Taking a sip from a fire hydrant

Print This Post

8 March 2012


Posted by Will Long, head of in-house development at Legal Futures Associate LexisNexis

Long: board advised in-house lawyers to discard preconceptions that they are purely “word people”

Metrics, KPIs, benchmarking, six sigma and lean process mapping. It might seem far removed from the day-to-day work of an in-house lawyer – yet these were some of the themes under discussion during a recent meeting of the LexisNexis In-house Advisory Board.

The advisory board is a group of 15 senior in-house lawyers who regularly meet to discuss practical approaches to tackling common challenges. Earlier this year, the board shared experiences of using metrics to demonstrate value, and a note has just been published summarising the discussion.

According to the note, a metrics programme can help deliver outcomes as wide ranging as self-diagnosis, implementing strategic improvements, reducing costs, increasing the influence of legal, and developing and motivating your team. Some commonly gathered metrics include staffing, ultilisation, internal and external costs, income, compliance and client satisfaction.

In fact, the mountain of information available and the time commitment involved can be intimidating. Surely a metrics programme is not the best use of time when a team is already struggling to cope with increased internalisation of work and limited resources?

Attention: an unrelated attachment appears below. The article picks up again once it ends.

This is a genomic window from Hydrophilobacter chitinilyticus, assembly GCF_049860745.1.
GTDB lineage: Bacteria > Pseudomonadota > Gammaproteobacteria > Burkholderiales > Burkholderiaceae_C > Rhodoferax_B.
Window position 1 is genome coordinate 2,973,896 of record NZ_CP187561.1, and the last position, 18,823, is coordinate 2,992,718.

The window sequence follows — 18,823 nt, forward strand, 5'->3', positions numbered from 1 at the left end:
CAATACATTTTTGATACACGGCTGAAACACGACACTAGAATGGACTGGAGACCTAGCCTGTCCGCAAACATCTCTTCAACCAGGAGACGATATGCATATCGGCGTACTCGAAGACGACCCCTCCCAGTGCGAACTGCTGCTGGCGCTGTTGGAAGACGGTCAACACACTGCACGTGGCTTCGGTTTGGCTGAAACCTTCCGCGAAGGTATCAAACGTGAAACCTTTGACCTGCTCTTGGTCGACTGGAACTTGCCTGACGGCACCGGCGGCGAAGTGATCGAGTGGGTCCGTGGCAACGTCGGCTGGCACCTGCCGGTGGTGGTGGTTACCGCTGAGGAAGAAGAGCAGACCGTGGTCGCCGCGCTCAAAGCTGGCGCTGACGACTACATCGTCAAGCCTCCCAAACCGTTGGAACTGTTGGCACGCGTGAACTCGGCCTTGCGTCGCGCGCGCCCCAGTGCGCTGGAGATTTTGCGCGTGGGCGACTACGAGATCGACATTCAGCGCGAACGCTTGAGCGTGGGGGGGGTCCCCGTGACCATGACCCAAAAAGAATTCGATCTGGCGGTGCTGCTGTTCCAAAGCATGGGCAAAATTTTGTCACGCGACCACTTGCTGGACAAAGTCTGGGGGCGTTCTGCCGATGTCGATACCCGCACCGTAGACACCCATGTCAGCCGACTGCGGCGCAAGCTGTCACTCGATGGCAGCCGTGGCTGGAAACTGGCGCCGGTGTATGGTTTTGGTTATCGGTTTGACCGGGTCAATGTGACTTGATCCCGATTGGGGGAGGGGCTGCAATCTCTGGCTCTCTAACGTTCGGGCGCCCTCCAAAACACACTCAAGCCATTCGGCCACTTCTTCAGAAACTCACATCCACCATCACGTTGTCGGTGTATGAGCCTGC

Iain Larkins, general counsel of Mercedes Benz, disagrees. “A busy in-house lawyer overwhelmed by the day job might be deterred from taking the time to embark on this,” he admits. “But if anything that

Tags:



One Response to “Taking a sip from a fire hydrant”

  1. Benchmarking is an incredible tool and affords the CLO/GC or other management level attorneys the tool to defend or make changes in their current resources allocation. The Reese Morrison survey is only one of many benchmarking tools available. Another great benchmarking survey is the HBR Law Department Survey which has been providing benchmarking data for over 25 years. If your legal department is considering benchmarking I recommend inquiring about the HBR Law Department Survey.

  2. Jason on March 12th, 2012 at 4:58 pm

Legal Futures Blog

McKenzie Friends – a storm in a teapot

Legal Futures Conference 2011Photo by Jonathan Goldberg

If the recent furore about McKenzie Friend Marketplace shows anything, it is that the profession remains acutely sensitive to the apparent threat of competition by unregulated entrants into the legal landscape. But for an outside observer, the whole McKenzie Friend debate remains curiously overblown: if not a storm in a teacup, a storm at least in a teapot. For all the characteristic sturm und drang of the Law Society’s response to last year’s senior judiciary consultation, there was pretty widespread agreement among most respondents that McKenzie Friends are here to stay.

April 28th, 2017